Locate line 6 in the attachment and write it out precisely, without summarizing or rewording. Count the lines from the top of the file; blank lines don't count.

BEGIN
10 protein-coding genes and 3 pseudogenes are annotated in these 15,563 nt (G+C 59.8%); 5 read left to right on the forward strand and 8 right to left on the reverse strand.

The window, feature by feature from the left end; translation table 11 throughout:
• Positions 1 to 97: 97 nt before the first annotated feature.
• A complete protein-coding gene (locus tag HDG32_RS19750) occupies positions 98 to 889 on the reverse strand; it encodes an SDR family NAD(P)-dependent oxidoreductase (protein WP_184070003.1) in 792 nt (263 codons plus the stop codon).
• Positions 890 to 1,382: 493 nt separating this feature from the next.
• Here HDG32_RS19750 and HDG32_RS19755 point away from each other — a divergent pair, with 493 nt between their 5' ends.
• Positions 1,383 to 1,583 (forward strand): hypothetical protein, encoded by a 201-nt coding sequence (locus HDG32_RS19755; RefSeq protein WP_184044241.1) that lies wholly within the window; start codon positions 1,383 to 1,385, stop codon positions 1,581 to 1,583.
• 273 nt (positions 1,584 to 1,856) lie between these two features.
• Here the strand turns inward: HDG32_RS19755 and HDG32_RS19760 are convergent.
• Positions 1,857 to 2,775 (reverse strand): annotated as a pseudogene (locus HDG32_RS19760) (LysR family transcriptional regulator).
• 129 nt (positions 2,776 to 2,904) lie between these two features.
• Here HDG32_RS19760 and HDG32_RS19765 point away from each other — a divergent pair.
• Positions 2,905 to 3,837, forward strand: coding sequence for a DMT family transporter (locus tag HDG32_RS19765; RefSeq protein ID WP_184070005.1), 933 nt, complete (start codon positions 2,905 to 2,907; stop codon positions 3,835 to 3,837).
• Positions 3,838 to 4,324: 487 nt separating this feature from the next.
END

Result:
• Here HDG32_RS19750 and HDG32_RS19755 point away from each other — a divergent pair, with 493 nt between their 5' ends.